Granted, there is a desperate effort to find ways to make money on the internet. Music succeeded (if you want to call it that) by licensing to legitimate sites like iTunes and Spotify. But ad blocking software is wrecking havoc on the publishing industry, and the DVR is proving problematic for networks (hence, the article mentioned above). It is also lifting the value of live, must-see programs, especially in sports. Just witness the deals that the NFL and NBA have signed recently.

Advertising is a necessary aspect of free programming, but we are very much in a transitional period where the blunt instrument of banner ads will continue to haunt us in our travels from webpage to webpage, until someone can figure out a way to do it better.

Any takers?

AMC’s chief has it right

I’ve been posting about the relative value of content and its place in the financial landscape of streaming media. One revealing interview was on Charlie Rose a few weeks ago with the president of AMC Networks, Josh Sapan. It is well worth a listen, but it also leads into this particular post.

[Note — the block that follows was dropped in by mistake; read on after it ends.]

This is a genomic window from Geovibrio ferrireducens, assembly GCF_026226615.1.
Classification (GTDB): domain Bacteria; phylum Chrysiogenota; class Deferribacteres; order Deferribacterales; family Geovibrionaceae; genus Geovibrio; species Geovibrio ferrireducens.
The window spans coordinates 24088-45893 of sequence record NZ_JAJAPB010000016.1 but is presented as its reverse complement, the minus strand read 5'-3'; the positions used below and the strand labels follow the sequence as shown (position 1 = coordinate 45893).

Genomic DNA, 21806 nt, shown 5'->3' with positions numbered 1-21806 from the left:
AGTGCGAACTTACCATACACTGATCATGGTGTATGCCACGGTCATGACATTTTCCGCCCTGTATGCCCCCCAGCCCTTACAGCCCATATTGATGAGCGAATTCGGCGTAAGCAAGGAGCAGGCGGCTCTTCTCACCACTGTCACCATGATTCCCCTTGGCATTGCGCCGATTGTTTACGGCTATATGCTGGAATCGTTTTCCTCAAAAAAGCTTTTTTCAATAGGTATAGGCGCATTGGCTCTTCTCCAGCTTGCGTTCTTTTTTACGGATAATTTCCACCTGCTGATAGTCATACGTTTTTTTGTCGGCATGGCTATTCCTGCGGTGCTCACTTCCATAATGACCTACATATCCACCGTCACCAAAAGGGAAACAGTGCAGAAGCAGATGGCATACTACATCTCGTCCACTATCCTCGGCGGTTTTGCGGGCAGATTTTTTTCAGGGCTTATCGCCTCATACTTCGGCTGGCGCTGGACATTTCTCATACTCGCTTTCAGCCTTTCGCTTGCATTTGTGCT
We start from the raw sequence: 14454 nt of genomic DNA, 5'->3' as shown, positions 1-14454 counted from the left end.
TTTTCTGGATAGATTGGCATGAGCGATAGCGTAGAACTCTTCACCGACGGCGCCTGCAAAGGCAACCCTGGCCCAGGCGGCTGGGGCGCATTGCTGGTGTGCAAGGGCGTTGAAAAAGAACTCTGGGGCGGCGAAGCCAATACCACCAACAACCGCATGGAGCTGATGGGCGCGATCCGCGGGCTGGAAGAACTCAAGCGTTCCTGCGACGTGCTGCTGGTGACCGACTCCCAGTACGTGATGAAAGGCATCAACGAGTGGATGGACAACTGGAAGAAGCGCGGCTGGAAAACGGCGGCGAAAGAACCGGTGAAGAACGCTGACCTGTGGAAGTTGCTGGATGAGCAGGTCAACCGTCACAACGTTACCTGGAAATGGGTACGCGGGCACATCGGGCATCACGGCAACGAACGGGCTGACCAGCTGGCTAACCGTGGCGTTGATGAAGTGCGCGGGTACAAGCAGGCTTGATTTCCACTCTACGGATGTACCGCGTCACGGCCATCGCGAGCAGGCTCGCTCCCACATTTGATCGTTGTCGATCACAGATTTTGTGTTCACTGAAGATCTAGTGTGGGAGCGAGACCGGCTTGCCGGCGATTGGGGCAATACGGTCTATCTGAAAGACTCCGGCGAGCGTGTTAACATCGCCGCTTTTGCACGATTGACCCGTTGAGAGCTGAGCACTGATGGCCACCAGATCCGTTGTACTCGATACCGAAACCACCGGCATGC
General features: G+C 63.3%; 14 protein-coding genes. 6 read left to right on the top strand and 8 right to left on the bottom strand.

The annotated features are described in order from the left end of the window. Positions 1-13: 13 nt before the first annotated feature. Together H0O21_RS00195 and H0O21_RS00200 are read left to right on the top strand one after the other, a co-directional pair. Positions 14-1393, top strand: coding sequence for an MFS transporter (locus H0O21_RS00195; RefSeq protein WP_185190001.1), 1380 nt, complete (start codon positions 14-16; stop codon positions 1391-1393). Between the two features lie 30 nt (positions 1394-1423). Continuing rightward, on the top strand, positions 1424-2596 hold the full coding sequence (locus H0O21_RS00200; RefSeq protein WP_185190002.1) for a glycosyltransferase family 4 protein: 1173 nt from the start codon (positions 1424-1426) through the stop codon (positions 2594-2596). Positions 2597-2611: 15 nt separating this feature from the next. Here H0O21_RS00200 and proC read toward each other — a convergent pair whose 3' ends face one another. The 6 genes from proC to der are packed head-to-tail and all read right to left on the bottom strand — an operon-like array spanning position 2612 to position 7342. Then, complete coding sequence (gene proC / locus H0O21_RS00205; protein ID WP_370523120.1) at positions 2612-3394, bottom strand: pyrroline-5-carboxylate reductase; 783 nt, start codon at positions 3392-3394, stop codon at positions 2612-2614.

In a recent interview with MultiChannel News, Sapan expounds on the pricing strategy for the likes of AMC, IFC, WeTV, Sundance and BBC America. It is the age-old adage about supply and demand, and said demand it a function of its importance to the other programs out in the programming universe. He puts it simply:

“We take some comfort in that we have shows that are very important to some people,” he added. “If I was a video retailer I would pay a lot of attention to that.”

Pricing to what the market will bear is standard operating procedure for entertainment, and the article also has some interesting numbers that reveal the perceived value of some channels:

“…affiliate fees range from 13 cents per subscriber per month for WeTV to 40 cents per subscriber per month for AMC. That stacks up against monthly charges of more than $6 per month per subscriber for ESPN and $1.60 for TNT.”

As a dedicated “The Walking Dead” fan – and based on the fan chatter in cyberspace – I suspect AMC may be underselling its channel, but I grant that I am biased. Still, it is an important peek into how cable suppliers look at the popularity of a given channel and decide what the market will bear. It also points to the promise and peril of sports programming. As ESPN can really only license a sports program, they will never have the leverage needed to avoid a bidding war over and given league.

And that’s why owning  content is so crucial in the evolving media landscape.

Why original content is so crucial